Their encampment does seem to be quite thoroughly entrenched and is matched by still more traffic police at the other end of the bridge. I rather wonder how recent a development this is and how related it is to the viaduct collapse (from a severely overloaded truck) that happened in Wuxi in October.

I briefly stop on the top of the bridge to take pictures but the trembling shake and bounce of the bridge as cars go over it has me uninclined to stop for very long.

Zooming down the other side, the grade and paving and scenery and traffic level are all absolutely perfect for me to stand up on my pedals and lean forward over my handlebars. As I pass the police at the bottom, I hear one of them say "Wow!" in a tone of voice that totally makes my whole day just a little bit brighter.

From there I take a detour through some absolutely brilliant little farm roads of the sort that's so thoroughly a pointless way to add distance to my day without any particular goal in mind that I wouldn't be doing it at all if not for my insistence that every day ought to hit at least 50 km and this day isn't going to. Given the dusty rumbly roadworks that I have to deal with once I get back to the proper 'fast' roads, it's entirely possible that my brilliant little farm roads would have been the better choice no matter what.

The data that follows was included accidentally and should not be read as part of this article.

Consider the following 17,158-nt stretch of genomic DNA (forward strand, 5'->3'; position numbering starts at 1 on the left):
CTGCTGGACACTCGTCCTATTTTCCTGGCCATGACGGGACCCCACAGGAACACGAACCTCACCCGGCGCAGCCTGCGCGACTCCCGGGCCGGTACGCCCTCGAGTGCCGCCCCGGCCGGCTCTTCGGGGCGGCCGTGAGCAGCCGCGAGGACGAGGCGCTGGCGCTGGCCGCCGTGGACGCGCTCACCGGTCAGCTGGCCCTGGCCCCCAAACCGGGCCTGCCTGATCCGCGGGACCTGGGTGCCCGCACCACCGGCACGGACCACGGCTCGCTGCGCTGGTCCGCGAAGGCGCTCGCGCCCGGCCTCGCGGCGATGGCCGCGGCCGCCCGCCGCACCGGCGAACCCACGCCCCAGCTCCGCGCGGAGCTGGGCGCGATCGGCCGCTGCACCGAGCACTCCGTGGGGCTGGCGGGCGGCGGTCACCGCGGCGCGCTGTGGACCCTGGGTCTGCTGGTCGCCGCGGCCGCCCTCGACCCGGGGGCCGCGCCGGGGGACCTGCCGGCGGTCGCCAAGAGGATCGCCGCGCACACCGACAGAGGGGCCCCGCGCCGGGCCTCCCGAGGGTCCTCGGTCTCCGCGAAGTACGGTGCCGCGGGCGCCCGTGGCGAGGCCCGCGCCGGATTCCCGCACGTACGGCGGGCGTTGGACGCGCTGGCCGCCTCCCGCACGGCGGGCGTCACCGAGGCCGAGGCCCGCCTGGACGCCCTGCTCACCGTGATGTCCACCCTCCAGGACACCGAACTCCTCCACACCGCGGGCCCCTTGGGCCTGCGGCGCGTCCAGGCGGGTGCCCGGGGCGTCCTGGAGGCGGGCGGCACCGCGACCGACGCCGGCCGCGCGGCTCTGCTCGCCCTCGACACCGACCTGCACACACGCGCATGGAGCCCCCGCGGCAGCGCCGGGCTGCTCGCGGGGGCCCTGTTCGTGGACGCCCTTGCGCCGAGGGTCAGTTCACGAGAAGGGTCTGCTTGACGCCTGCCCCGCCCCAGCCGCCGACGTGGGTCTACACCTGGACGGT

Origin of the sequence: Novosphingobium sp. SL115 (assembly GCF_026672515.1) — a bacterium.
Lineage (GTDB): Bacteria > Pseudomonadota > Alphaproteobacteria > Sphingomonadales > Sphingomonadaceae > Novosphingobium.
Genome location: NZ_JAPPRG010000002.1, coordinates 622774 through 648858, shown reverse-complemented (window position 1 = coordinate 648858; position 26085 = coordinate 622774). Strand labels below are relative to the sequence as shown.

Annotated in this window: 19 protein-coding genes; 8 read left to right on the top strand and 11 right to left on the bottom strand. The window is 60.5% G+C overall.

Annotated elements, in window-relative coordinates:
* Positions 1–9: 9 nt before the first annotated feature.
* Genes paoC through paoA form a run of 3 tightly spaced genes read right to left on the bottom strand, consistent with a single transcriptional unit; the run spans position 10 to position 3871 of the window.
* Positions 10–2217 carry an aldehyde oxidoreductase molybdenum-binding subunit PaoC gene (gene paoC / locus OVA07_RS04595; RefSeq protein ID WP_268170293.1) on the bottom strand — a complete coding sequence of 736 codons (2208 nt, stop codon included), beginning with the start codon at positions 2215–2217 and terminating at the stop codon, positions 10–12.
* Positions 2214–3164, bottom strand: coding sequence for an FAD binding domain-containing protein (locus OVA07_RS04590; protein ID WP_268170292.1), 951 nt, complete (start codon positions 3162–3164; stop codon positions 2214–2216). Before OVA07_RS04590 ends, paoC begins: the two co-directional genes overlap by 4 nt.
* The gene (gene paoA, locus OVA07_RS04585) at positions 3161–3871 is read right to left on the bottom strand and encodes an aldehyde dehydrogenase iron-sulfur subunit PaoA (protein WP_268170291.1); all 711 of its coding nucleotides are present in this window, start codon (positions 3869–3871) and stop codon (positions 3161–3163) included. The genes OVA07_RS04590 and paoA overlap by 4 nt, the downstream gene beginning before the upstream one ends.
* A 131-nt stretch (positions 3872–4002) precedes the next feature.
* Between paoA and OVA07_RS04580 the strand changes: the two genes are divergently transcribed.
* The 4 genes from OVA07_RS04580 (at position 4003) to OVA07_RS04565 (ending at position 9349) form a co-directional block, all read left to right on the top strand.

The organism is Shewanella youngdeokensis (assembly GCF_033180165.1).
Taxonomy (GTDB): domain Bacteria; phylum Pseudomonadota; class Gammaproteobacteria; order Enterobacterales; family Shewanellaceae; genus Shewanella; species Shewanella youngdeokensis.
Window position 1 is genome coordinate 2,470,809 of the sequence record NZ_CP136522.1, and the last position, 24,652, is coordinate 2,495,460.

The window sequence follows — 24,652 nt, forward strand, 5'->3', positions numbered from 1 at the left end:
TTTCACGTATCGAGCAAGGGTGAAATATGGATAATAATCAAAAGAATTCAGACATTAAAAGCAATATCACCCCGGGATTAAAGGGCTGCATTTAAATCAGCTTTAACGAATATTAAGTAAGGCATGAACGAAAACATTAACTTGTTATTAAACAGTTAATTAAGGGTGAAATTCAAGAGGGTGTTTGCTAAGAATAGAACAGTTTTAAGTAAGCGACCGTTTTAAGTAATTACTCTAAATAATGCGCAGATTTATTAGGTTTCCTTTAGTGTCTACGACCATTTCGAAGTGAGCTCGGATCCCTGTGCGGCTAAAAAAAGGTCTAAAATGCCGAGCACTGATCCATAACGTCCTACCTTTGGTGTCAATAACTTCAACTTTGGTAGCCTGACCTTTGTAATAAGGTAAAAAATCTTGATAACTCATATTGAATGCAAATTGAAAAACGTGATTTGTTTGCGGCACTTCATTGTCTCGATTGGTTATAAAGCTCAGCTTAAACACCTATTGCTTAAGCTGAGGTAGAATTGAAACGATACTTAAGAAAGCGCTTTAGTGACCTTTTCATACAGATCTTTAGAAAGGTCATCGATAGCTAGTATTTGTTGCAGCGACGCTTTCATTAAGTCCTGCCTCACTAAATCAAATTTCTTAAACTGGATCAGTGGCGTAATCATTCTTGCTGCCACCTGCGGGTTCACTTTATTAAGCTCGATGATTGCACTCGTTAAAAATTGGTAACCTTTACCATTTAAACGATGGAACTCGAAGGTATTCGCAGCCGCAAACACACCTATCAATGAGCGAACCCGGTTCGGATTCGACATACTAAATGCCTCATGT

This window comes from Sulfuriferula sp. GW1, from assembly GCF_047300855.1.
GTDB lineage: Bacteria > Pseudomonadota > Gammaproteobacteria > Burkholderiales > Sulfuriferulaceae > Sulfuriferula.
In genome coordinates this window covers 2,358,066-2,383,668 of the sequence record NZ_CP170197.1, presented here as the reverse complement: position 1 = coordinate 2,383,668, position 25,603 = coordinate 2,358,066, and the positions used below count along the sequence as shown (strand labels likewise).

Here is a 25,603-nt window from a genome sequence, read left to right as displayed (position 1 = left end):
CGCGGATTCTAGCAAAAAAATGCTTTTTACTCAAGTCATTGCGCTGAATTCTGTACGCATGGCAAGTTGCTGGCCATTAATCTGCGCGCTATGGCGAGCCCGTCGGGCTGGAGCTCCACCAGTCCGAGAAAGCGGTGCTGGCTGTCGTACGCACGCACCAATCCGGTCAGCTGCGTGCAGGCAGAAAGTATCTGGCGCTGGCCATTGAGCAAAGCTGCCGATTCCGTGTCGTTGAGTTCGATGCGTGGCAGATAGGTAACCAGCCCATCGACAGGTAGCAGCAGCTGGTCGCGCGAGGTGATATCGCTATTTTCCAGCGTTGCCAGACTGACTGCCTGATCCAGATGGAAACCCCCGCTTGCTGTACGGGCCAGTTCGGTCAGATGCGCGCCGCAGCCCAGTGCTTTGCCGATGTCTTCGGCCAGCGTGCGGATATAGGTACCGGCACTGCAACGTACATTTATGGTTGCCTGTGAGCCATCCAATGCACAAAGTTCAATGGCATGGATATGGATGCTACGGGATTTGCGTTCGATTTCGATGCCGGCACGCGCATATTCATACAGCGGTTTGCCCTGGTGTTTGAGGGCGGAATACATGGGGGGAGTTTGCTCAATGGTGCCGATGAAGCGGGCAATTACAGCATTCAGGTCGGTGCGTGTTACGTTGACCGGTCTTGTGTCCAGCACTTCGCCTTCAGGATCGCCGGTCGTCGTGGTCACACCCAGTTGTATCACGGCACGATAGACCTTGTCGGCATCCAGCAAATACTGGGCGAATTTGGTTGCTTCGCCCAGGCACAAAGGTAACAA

I get to Peter's wife's cafe just shy of 4pm and, other than a brief trip to check in at a nearby hotel, don't leave for the next 12 hours. There's pizza, and jazz, homemade vegan cheese, red wine, grilled cheese sandwiches, drunken late night conversation. It's almost like being back in Haikou and I realize, perhaps because I'm starting to get so close to home, I'm a little bit homesick.

Today's ride: 47 km (29 miles)
Total: 2,944 km (1,828 miles)